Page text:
Regiment of Artillery (India)

The Regiment of Artillery is an operational arm (a regiment/corps) of the Indian Army. Formerly part of Royal Indian Artillery (RIA) of British Indian Army which itself traces its origins to the formation of Bombay Artillery in 1827. It was later involved in extensive service in the First World War, in East Africa, Gallipoli, Mesopotamia and Palestine .

Regiment of the Artillery
Active1827–present
Country India
AllegianceRepublic of India
Branch Indian Army
TypeArtillery
Garrison/HQNashik, Maharashtra
Motto(s)Sarvatra Izzat-o-Iqbal (Everywhere with Honour and Glory)
ColorsWhile the guns are regarded as the regimental colours and are accorded the same compliments as the Standards, Guidons and Colours of the Cavalry and Infantry and the Banners of the Light Infantry and Services and Corps, the Artillery Regiments carry blue and burgundy red President's Banners.
Anniversaries28 September (Gunners' Day)
DecorationsVictoria Cross 1
Ashoka Chakra 1
Maha Vir Chakra 7
Vir Chakra 92
Yudh Seva Medal 3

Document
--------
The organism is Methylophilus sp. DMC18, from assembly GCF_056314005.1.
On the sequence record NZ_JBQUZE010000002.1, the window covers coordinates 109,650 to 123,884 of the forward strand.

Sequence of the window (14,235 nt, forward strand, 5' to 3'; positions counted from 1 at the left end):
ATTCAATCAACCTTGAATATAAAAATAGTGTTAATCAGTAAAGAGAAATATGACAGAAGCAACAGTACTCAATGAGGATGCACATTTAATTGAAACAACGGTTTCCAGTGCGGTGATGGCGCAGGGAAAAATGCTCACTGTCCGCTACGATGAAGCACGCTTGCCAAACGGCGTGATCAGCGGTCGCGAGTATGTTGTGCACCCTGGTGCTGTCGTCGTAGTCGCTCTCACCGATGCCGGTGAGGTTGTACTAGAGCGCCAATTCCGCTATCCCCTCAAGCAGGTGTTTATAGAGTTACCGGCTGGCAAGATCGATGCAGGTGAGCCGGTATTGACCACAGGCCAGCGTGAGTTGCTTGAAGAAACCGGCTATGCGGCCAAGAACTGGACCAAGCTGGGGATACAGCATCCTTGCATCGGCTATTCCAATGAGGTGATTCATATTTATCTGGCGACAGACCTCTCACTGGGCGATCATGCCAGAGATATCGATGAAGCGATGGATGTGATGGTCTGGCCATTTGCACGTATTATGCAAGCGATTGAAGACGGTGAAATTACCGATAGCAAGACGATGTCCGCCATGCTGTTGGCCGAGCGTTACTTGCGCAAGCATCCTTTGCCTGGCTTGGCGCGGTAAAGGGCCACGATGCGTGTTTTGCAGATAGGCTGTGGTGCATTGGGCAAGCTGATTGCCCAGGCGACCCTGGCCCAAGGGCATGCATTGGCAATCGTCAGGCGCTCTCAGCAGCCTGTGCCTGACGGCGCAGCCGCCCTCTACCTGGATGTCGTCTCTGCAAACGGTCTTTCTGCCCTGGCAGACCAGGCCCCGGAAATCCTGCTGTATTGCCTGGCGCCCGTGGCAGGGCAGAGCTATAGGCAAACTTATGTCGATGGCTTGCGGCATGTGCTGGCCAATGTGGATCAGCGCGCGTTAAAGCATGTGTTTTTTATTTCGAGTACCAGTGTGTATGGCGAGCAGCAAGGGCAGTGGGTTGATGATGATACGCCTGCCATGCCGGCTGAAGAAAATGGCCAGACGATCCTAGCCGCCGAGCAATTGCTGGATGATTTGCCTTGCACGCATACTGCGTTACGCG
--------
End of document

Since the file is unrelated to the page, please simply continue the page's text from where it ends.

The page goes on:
Shaurya Chakra 56
Sena Medal(Gallantry) 441[1][2]
Insignia
Regimental insigniaA gun with Star of India above it
Flag of Indian Army Regiment of Artillery

Today it is the second-largest arm of the Indian Army, and with its guns, mortars, rocket launchers, unmanned aerial vehicles, surveillance systems, missiles and artillery firepower it constitutes almost one-sixth of its total strength.

Its motto is Sarvatra Izzat-o-Iqbal (Everywhere with Honour and Glory), the Hindustani equivalent of the Royal Artillery motto Ubique Quo Fas Et Gloria Ducunt (Everywhere That Right And Glory Lead), and it shares the same symbol but with the Star of India in place of the Royal Crown. The Hindustani motto honors the memory of the Hindu and Muslim gunners who fought during the Indian Rebellion of 1857.

Golden Jubilee Postage Stamp (1985)

HistoryEdit